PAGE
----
Let’s compare the increase in Irish emigration since 2008 with that of other EU-15 countries. We’ll do this by taking the annual average number of emigrants between 2008 and 2011 (the last year Eurostat has data for) and comparing it with the annual average number of emigrants between 1998 and 2007.
Spain has been particularly hard hit – with over 400,000 emigrating in 2011. Ireland comes second followed by Portugal. After these three countries, the next hardest hit by emigration was Italy.
Irish emigration has been more than five times the average of other EU-15 countries. In terms of emigration, Ireland is hardly normal.
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According to Finfacts:
‘Michael Noonan, finance minister, signalled in a statement last Thursday that his Department is preparing a report on the corporation tax rate that is expected to be ready by the end of March as part of a publicity offensive to counter claims that Ireland’s effective rate (actual tax paid or provided for in an accounting period as a ratio of reported net income) is in low single digits.’
Apparently, the Government has ditched its previous claim that the effective corporate tax rate is 11.9 percent – when the study this was based on was shown by Dr. Jim Stewart to be defective as a comparator. Now it needs a new study to substantiate an old claim (it helps that the Government has already predetermined the conclusion, now they just have to fill in the numbers).
This blog has always endeavoured to assist the Government. So I’d like to point the Government to some reasonably robust numbers. It can use either Eurostat or its own Central Statistics Office. Either way, they show Ireland has a low-low effective corporate tax rate.
One part of the equation – how much corporate tax rate is paid – is easy to determine. What is more difficult to estimate is the level of profits. Both Eurostat and the CSO use the category ‘entrepreneurial income’. Eurostat defines it this way:
‘. . . net entrepreneurial income . . . approximates the concept of pre-tax corporate profits in business accounting. ‘
The CSO defines entrepreneurial income as
‘ . . a more comprehensive measure of corporate profitability.’
So, armed with this ‘more comprehensive measure of corporate profitability’, what are the effective corporate tax rates for EU-15 countries – combining both financial and non-financial companies?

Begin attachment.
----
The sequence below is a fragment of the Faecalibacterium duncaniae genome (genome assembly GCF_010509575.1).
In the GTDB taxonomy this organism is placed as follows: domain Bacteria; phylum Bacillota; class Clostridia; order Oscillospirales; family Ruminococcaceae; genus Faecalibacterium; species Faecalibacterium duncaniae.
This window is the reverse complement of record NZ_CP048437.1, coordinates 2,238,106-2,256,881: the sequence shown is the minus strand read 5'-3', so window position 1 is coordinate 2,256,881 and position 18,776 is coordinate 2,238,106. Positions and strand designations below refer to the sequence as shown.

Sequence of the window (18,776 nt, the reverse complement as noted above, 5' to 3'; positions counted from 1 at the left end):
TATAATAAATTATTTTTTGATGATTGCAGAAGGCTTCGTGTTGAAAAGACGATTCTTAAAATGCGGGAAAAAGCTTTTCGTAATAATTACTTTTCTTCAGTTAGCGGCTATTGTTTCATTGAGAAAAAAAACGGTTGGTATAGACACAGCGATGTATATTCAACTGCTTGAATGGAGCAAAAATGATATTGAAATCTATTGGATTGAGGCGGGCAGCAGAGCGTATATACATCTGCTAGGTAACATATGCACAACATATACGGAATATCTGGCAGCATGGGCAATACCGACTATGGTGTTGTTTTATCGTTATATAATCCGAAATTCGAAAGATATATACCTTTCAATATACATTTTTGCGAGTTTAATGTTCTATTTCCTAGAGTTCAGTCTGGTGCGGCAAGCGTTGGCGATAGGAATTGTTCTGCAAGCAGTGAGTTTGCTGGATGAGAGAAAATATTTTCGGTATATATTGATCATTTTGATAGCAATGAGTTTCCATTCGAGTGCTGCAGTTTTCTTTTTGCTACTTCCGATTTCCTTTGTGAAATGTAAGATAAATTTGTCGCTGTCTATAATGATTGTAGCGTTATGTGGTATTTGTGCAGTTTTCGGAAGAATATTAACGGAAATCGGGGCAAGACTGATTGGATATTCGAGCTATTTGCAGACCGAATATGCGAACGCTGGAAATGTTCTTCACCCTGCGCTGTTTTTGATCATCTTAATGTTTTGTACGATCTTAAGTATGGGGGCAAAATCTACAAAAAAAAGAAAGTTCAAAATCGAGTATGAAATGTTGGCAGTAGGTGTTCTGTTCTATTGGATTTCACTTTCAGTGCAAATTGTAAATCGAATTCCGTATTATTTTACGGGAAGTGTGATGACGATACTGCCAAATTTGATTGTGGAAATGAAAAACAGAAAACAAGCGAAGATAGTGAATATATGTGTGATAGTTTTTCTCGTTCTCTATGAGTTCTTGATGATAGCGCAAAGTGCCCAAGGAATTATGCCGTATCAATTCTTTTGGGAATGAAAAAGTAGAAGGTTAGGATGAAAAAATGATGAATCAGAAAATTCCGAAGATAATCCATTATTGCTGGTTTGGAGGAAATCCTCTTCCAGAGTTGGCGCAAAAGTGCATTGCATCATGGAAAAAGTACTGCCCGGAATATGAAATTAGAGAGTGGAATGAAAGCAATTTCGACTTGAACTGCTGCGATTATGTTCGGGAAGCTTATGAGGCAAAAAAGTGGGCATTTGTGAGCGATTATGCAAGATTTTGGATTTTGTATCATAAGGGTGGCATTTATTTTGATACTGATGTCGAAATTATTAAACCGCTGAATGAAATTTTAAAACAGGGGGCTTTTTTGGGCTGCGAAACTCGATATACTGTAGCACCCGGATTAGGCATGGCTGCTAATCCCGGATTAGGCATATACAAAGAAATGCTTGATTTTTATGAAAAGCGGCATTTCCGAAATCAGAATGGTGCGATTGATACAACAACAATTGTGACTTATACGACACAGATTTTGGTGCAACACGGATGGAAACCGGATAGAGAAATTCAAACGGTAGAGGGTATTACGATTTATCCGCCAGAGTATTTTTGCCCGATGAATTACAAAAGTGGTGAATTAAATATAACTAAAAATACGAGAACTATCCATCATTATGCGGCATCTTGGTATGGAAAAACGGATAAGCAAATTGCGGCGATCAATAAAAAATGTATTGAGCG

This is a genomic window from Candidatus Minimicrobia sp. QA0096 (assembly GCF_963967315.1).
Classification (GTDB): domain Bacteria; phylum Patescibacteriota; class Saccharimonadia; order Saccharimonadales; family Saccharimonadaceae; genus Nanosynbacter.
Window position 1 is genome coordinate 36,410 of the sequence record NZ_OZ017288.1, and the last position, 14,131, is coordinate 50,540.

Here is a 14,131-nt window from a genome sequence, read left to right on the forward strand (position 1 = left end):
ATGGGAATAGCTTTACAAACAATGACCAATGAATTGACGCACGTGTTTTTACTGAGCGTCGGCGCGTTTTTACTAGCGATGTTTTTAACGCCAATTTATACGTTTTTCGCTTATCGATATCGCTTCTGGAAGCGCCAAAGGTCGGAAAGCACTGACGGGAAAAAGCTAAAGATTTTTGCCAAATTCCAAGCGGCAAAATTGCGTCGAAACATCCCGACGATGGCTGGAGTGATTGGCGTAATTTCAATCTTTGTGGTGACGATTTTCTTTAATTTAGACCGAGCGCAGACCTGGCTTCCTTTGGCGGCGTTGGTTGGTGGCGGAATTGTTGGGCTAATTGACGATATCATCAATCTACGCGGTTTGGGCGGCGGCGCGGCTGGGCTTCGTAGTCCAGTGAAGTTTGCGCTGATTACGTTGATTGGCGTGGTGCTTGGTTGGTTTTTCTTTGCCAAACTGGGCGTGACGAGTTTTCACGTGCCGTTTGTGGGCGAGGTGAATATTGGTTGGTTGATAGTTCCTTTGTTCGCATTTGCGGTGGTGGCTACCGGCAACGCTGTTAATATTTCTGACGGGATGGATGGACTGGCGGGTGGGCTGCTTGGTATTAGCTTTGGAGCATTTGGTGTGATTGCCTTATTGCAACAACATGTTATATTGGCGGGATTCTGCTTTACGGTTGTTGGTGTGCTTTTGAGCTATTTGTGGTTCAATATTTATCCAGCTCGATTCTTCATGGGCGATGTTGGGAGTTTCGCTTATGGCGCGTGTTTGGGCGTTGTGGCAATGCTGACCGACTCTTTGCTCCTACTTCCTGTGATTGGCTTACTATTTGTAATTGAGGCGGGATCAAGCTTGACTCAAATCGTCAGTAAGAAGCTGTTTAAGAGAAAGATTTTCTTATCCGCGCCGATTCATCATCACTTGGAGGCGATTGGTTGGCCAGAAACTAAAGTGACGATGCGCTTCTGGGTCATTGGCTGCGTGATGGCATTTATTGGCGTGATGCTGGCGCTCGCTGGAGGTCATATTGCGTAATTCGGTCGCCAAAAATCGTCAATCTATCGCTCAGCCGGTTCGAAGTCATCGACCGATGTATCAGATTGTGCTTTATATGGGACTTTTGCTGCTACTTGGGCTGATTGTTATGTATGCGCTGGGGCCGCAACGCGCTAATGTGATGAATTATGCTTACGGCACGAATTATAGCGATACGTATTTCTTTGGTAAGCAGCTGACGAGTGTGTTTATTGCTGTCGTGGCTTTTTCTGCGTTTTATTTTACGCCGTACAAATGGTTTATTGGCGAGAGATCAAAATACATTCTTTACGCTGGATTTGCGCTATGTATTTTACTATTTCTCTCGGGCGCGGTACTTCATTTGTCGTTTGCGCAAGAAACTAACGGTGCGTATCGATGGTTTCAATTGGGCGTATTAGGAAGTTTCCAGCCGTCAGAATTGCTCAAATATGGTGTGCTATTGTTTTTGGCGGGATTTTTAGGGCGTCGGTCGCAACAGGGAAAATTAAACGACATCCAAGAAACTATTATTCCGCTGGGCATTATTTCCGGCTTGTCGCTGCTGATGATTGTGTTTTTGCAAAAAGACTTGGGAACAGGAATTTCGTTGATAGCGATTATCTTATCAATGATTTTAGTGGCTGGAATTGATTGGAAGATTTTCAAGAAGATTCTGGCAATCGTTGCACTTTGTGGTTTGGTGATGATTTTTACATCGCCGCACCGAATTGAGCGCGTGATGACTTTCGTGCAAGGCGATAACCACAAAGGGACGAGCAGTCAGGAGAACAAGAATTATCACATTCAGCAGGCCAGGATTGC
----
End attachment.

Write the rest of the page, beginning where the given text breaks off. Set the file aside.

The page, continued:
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“The extremely low effective rate figures that have been quoted over the past week and attributed to Ireland are based on a flawed premise. The figures are estimated by dividing the amount of Irish tax paid by a total profit figure that includes substantial profits made by companies that are not tax resident in Ireland. They are running together the profits earned by group companies in Ireland and in other jurisdictions and incorrectly suggesting that Irish tax does or should apply to both.”
So, Michael Noonan rejects the recent findings of Jim Stewart of Trinity College, Dublin that US companies in Ireland have an effective corporate tax rate of 2.2%. In this he is following the insistence of Feargal O’Rourke of PriceWaterHouse Coopers who claims that Stewart erroneously includes companies that are incorporated in Ireland but do not operate here.
These are companies, like, for example, Google Ireland Holdings, Bermuda, which is ‘tax resident’ in zero tax jurisdiction Bermuda but is in effect a letter box company with a registered address in Sir John Rogerson’s Quay, that is, the office of solicitors Matheson Ormsby Prentice.
The basis of O’Rourke and Noonan’s (and the government’s) objection to Stewart’s finding is that the TCD economist uses US Bureau of Economic Analysis (BEA) data.
As Seamus Coffee puts it in a response to the 2.2% rate claim, BEA methodology highlights
“…that for companies, US residency rules are based on paperwork rather than activity. Under US law, the tax-residence of a company is the country where it is incorporated. All companies registered in Ireland are thus considered “Irish-based” under US law.”